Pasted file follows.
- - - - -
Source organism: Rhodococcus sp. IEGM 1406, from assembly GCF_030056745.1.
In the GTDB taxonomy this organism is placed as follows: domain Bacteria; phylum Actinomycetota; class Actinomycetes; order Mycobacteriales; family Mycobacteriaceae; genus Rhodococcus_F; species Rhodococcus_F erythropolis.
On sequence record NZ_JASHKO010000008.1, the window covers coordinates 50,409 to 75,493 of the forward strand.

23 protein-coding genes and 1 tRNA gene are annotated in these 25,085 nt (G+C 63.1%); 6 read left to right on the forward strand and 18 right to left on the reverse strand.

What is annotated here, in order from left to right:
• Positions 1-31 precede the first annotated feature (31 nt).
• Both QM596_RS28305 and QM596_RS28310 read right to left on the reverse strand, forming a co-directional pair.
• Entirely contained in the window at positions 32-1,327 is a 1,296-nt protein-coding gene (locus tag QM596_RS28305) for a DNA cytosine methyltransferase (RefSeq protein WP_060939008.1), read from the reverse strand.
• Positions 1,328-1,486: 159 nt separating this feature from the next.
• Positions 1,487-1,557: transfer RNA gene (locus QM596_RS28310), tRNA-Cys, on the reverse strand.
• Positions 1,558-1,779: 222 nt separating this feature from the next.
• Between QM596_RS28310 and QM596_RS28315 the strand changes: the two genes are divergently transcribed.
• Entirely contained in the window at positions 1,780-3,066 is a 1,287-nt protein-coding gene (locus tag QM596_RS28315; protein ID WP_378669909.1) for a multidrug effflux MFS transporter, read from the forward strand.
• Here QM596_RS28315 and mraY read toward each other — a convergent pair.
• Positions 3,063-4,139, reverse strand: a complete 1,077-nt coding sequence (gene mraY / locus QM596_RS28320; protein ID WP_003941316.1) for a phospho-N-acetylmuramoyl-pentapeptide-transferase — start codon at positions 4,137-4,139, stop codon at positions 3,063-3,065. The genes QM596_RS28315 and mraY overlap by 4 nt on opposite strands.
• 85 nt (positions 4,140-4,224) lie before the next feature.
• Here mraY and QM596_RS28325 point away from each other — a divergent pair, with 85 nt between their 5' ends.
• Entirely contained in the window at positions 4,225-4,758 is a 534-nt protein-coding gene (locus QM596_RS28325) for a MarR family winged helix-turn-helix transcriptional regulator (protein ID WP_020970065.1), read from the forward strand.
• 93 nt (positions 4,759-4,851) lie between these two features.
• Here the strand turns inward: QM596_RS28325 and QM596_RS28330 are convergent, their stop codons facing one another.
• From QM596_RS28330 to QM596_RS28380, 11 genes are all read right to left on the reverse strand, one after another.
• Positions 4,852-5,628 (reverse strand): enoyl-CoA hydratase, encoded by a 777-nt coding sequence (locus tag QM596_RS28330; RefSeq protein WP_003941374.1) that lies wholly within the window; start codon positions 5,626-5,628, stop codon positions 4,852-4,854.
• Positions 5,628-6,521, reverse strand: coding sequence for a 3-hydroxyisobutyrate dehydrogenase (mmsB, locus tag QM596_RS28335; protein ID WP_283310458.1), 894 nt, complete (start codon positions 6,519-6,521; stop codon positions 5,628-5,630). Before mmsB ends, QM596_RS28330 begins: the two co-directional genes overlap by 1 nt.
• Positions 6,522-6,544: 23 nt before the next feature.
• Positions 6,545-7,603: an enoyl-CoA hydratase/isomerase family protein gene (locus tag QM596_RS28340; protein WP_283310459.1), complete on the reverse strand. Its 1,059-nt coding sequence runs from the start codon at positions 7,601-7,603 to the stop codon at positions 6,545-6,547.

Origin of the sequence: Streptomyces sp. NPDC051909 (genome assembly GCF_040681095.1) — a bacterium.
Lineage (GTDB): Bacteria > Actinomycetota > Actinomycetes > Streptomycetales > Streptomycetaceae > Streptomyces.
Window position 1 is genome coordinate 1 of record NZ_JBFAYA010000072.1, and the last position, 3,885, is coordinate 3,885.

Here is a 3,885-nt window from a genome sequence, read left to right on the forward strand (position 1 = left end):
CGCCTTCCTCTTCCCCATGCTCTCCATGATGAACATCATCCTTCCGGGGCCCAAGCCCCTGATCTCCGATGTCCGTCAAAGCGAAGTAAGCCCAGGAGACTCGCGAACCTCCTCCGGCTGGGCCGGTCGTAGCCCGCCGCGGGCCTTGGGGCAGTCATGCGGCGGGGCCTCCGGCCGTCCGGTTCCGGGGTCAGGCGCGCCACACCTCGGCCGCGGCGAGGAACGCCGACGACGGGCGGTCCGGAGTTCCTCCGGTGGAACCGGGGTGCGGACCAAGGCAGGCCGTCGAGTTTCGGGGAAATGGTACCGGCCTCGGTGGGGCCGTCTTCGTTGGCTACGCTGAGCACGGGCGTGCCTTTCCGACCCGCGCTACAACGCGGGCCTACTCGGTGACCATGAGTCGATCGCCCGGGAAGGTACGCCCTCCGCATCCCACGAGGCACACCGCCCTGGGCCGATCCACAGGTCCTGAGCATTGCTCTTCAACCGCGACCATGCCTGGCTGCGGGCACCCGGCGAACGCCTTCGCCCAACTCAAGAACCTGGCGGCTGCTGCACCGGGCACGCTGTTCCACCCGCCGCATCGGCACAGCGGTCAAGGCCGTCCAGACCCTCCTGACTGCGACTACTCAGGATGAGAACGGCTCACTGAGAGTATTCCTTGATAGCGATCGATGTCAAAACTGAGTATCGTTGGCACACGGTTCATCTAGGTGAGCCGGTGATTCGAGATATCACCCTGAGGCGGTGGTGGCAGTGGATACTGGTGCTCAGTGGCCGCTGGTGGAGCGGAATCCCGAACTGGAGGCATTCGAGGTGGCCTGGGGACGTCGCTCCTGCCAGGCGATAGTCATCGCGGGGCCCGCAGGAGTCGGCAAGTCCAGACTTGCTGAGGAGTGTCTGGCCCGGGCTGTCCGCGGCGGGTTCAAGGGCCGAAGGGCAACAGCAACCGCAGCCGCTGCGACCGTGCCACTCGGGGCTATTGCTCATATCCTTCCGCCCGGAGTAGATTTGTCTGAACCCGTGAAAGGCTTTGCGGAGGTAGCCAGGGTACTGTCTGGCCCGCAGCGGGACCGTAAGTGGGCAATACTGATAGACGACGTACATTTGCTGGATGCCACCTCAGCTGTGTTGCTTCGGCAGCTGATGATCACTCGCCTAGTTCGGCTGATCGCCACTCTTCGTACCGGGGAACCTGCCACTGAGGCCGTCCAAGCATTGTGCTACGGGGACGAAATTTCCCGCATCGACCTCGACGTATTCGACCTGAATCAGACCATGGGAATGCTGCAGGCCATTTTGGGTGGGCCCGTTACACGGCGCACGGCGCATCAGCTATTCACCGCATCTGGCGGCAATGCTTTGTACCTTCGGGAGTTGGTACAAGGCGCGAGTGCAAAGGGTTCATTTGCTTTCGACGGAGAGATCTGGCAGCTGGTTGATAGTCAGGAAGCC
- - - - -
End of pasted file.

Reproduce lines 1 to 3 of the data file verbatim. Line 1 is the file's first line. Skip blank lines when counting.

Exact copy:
Source organism: Rhodococcus sp. IEGM 1406, from assembly GCF_030056745.1.
In the GTDB taxonomy this organism is placed as follows: domain Bacteria; phylum Actinomycetota; class Actinomycetes; order Mycobacteriales; family Mycobacteriaceae; genus Rhodococcus_F; species Rhodococcus_F erythropolis.
On sequence record NZ_JASHKO010000008.1, the window covers coordinates 50,409 to 75,493 of the forward strand.